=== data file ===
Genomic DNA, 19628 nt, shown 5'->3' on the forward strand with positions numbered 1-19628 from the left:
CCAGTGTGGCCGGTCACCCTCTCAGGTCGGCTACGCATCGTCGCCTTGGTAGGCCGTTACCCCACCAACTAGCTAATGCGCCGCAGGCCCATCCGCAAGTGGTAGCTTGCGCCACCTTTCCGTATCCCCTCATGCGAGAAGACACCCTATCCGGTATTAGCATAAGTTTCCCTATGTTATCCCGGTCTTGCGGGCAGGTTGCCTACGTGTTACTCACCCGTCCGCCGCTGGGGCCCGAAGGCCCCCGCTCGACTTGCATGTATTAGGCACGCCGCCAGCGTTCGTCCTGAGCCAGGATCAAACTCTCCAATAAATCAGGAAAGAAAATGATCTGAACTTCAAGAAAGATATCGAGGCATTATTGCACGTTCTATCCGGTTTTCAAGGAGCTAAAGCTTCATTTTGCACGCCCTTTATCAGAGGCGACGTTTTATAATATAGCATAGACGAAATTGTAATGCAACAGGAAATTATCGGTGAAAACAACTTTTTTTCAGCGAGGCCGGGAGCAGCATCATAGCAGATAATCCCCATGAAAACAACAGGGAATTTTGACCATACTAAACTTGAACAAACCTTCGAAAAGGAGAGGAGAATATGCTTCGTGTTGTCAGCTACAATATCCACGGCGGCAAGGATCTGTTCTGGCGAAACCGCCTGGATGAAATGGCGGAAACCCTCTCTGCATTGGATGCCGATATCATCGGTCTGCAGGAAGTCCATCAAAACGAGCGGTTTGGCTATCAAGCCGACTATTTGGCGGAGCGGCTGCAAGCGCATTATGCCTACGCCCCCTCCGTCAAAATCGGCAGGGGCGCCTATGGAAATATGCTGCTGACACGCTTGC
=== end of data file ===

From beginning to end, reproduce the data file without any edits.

Genomic DNA, 19628 nt, shown 5'->3' on the forward strand with positions numbered 1-19628 from the left:
CCAGTGTGGCCGGTCACCCTCTCAGGTCGGCTACGCATCGTCGCCTTGGTAGGCCGTTACCCCACCAACTAGCTAATGCGCCGCAGGCCCATCCGCAAGTGGTAGCTTGCGCCACCTTTCCGTATCCCCTCATGCGAGAAGACACCCTATCCGGTATTAGCATAAGTTTCCCTATGTTATCCCGGTCTTGCGGGCAGGTTGCCTACGTGTTACTCACCCGTCCGCCGCTGGGGCCCGAAGGCCCCCGCTCGACTTGCATGTATTAGGCACGCCGCCAGCGTTCGTCCTGAGCCAGGATCAAACTCTCCAATAAATCAGGAAAGAAAATGATCTGAACTTCAAGAAAGATATCGAGGCATTATTGCACGTTCTATCCGGTTTTCAAGGAGCTAAAGCTTCATTTTGCACGCCCTTTATCAGAGGCGACGTTTTATAATATAGCATAGACGAAATTGTAATGCAACAGGAAATTATCGGTGAAAACAACTTTTTTTCAGCGAGGCCGGGAGCAGCATCATAGCAGATAATCCCCATGAAAACAACAGGGAATTTTGACCATACTAAACTTGAACAAACCTTCGAAAAGGAGAGGAGAATATGCTTCGTGTTGTCAGCTACAATATCCACGGCGGCAAGGATCTGTTCTGGCGAAACCGCCTGGATGAAATGGCGGAAACCCTCTCTGCATTGGATGCCGATATCATCGGTCTGCAGGAAGTCCATCAAAACGAGCGGTTTGGCTATCAAGCCGACTATTTGGCGGAGCGGCTGCAAGCGCATTATGCCTACGCCCCCTCCGTCAAAATCGGCAGGGGCGCCTATGGAAATATGCTGCTGACACGCTTGC